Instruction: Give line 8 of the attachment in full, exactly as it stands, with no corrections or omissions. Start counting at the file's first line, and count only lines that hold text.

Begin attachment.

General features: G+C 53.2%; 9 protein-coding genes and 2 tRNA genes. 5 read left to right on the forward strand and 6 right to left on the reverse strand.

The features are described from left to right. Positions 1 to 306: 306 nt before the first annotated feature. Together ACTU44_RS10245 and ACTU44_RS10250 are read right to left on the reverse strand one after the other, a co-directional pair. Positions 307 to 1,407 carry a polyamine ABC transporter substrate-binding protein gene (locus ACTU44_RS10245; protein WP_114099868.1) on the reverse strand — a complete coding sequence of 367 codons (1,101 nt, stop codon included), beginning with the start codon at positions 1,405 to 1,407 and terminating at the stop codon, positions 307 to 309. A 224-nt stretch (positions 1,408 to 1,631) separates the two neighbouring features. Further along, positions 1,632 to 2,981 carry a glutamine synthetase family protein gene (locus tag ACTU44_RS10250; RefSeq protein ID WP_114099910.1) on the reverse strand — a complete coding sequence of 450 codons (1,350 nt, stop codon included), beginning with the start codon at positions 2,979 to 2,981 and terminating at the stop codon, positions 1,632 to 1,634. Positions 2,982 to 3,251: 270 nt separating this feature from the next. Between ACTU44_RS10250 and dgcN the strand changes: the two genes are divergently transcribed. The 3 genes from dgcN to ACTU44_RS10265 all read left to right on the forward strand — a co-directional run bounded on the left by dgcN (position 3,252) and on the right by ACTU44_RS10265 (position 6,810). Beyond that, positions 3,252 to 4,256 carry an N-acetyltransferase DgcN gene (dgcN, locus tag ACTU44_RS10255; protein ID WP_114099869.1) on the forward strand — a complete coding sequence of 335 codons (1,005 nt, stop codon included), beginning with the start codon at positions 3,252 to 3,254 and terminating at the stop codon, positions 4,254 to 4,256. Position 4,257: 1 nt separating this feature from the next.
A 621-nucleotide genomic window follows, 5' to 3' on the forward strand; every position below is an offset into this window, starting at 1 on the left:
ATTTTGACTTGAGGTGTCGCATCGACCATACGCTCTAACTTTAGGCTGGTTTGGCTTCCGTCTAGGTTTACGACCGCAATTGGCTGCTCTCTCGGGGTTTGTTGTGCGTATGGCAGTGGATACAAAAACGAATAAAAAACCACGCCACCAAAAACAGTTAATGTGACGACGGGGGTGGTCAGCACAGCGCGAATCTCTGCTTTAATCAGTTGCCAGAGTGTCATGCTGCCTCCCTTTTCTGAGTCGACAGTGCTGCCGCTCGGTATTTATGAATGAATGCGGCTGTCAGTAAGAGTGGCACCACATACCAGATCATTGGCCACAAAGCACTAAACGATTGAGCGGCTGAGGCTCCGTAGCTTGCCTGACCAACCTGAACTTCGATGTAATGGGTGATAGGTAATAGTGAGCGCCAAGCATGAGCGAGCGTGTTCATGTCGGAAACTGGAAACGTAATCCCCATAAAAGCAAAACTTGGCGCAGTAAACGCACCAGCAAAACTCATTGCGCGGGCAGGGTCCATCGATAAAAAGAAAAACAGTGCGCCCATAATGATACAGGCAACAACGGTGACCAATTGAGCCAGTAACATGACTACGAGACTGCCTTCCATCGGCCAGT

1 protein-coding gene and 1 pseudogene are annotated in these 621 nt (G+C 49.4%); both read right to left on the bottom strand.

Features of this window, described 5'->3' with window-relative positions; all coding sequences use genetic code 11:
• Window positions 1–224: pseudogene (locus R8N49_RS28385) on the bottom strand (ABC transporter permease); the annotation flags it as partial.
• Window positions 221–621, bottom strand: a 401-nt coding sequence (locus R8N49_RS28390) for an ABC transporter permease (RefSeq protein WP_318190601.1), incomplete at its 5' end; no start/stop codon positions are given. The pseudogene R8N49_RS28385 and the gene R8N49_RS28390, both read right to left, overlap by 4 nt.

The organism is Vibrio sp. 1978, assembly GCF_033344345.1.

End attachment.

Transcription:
• Window positions 221–621, bottom strand: a 401-nt coding sequence (locus R8N49_RS28390) for an ABC transporter permease (RefSeq protein WP_318190601.1), incomplete at its 5' end; no start/stop codon positions are given. The pseudogene R8N49_RS28385 and the gene R8N49_RS28390, both read right to left, overlap by 4 nt.